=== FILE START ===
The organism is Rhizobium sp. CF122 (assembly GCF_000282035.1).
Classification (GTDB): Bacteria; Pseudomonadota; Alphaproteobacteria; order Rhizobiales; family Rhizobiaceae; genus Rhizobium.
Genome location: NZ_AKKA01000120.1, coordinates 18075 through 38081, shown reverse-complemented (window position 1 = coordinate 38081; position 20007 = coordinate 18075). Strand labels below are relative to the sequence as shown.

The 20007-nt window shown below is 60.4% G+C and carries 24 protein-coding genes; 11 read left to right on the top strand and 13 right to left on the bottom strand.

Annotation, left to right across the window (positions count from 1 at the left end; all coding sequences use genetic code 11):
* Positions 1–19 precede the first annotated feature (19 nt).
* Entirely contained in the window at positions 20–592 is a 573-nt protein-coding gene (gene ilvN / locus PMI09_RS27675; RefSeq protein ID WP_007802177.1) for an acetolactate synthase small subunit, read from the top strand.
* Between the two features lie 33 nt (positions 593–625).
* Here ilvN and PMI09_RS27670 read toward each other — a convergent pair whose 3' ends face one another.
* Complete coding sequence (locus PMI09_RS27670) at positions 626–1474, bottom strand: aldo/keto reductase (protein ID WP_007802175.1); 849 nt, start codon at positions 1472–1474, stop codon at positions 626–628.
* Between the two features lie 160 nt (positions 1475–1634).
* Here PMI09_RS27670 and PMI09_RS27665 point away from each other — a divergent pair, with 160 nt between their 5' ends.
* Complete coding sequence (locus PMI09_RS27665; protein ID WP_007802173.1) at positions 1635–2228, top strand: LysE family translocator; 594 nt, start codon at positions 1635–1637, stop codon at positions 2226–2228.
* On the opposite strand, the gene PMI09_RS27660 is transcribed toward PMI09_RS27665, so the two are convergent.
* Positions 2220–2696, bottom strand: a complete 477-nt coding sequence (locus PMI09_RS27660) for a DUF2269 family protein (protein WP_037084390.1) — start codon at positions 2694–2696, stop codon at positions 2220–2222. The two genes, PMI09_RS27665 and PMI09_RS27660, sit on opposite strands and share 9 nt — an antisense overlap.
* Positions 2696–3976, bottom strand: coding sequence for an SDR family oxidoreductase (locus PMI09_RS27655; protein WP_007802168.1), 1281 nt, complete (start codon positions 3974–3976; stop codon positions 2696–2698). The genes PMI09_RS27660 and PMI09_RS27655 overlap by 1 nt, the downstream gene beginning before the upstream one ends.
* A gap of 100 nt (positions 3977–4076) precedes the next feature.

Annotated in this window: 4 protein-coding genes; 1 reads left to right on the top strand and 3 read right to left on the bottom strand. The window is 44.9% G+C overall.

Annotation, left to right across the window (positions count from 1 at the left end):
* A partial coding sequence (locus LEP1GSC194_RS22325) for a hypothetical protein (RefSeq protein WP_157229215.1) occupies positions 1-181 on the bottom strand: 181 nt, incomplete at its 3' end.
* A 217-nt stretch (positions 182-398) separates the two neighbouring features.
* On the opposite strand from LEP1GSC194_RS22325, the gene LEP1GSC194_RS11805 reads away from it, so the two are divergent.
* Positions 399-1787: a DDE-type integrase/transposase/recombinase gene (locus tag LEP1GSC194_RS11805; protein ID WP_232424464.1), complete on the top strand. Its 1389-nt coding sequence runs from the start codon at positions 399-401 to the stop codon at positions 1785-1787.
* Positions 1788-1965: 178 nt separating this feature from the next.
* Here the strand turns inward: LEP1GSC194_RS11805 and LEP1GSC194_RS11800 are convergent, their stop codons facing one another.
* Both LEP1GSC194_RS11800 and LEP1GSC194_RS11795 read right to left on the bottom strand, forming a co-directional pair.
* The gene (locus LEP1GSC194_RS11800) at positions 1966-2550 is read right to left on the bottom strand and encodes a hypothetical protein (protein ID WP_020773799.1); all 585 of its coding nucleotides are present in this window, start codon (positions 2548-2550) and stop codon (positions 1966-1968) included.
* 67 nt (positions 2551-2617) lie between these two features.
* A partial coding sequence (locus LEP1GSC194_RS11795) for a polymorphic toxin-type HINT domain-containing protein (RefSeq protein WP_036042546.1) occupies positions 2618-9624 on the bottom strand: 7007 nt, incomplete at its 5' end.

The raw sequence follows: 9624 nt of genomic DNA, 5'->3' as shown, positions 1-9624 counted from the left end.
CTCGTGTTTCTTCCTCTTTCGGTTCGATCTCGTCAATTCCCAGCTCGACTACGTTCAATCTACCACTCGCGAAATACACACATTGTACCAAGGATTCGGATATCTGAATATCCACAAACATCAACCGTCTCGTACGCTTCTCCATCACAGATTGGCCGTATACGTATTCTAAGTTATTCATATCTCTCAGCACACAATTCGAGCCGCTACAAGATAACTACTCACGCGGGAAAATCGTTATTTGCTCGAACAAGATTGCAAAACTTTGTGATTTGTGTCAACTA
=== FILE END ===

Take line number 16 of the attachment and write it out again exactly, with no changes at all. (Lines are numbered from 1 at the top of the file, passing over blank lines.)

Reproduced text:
* Positions 2696–3976, bottom strand: coding sequence for an SDR family oxidoreductase (locus PMI09_RS27655; protein WP_007802168.1), 1281 nt, complete (start codon positions 3974–3976; stop codon positions 2696–2698). The genes PMI09_RS27660 and PMI09_RS27655 overlap by 1 nt, the downstream gene beginning before the upstream one ends.